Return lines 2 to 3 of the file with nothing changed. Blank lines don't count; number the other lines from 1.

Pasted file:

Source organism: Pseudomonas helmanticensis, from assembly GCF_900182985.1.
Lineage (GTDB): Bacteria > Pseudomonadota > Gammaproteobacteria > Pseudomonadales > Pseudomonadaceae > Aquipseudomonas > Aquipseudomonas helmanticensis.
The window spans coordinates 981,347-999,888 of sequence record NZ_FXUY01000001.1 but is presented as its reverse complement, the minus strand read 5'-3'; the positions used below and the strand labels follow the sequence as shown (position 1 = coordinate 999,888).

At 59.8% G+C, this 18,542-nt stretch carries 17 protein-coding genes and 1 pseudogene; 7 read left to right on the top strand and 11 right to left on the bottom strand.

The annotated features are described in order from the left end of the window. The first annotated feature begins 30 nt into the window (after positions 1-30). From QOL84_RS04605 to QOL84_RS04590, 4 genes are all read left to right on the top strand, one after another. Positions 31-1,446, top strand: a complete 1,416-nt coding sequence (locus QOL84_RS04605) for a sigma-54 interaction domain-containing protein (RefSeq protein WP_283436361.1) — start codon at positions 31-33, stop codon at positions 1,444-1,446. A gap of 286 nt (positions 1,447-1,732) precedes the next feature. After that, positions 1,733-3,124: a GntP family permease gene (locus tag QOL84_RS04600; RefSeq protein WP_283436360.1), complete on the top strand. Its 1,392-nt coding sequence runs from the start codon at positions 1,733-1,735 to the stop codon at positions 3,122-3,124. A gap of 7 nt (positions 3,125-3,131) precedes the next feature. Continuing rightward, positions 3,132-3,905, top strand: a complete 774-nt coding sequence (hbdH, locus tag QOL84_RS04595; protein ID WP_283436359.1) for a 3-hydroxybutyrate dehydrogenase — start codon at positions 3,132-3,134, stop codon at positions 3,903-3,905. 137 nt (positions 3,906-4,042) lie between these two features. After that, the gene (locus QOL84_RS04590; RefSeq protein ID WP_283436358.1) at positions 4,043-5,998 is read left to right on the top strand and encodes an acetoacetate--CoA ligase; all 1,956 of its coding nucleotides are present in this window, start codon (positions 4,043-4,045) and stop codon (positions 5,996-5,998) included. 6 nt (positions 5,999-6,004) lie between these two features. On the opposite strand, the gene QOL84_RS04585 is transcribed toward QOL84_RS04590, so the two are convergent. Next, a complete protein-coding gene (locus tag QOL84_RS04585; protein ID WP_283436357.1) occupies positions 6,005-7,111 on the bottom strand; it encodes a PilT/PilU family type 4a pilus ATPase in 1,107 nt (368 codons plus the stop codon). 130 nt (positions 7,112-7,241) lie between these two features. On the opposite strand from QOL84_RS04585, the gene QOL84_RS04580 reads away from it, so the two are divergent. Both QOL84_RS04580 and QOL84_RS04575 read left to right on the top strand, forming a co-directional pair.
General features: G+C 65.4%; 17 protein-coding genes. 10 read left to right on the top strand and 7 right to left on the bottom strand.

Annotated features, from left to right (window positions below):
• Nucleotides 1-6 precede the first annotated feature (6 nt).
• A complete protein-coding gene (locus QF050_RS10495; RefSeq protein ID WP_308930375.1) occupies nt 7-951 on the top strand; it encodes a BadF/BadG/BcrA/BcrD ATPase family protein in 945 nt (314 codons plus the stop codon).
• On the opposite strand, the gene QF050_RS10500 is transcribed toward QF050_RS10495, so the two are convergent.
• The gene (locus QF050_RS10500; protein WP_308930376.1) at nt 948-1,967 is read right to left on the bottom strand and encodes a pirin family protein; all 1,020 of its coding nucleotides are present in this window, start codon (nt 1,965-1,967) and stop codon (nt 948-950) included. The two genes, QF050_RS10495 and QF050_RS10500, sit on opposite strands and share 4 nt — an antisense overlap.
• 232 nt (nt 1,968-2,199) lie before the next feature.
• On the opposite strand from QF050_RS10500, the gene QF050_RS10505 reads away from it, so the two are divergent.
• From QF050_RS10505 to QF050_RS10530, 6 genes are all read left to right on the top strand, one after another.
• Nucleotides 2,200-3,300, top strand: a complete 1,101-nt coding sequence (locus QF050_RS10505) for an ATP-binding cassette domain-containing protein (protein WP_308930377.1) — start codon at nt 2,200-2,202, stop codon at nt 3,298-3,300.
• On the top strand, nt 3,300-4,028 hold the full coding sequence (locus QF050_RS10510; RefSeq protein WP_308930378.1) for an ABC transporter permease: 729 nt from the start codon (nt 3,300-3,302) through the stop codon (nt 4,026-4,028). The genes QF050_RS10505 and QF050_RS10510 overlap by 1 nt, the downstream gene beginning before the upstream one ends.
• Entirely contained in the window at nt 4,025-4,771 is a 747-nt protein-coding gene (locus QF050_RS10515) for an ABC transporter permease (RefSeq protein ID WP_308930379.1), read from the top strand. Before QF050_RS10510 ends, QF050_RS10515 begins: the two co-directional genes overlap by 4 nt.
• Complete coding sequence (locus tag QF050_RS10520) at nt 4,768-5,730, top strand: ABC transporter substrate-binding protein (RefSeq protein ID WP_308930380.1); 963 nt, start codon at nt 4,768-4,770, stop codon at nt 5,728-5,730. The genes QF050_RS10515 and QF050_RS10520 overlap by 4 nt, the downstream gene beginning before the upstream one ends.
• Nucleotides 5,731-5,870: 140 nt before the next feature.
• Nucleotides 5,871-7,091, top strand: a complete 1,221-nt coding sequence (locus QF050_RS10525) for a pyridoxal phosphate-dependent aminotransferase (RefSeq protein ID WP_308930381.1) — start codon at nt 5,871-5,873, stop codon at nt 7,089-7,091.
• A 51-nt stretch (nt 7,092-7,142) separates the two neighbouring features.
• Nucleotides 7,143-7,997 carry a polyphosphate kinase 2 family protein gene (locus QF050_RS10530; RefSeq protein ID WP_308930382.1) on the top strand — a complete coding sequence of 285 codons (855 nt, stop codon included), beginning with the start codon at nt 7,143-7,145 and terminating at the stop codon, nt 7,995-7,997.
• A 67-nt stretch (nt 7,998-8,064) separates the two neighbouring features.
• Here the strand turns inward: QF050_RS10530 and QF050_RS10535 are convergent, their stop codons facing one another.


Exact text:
Lineage (GTDB): Bacteria > Pseudomonadota > Gammaproteobacteria > Pseudomonadales > Pseudomonadaceae > Aquipseudomonas > Aquipseudomonas helmanticensis.
The window spans coordinates 981,347-999,888 of sequence record NZ_FXUY01000001.1 but is presented as its reverse complement, the minus strand read 5'-3'; the positions used below and the strand labels follow the sequence as shown (position 1 = coordinate 999,888).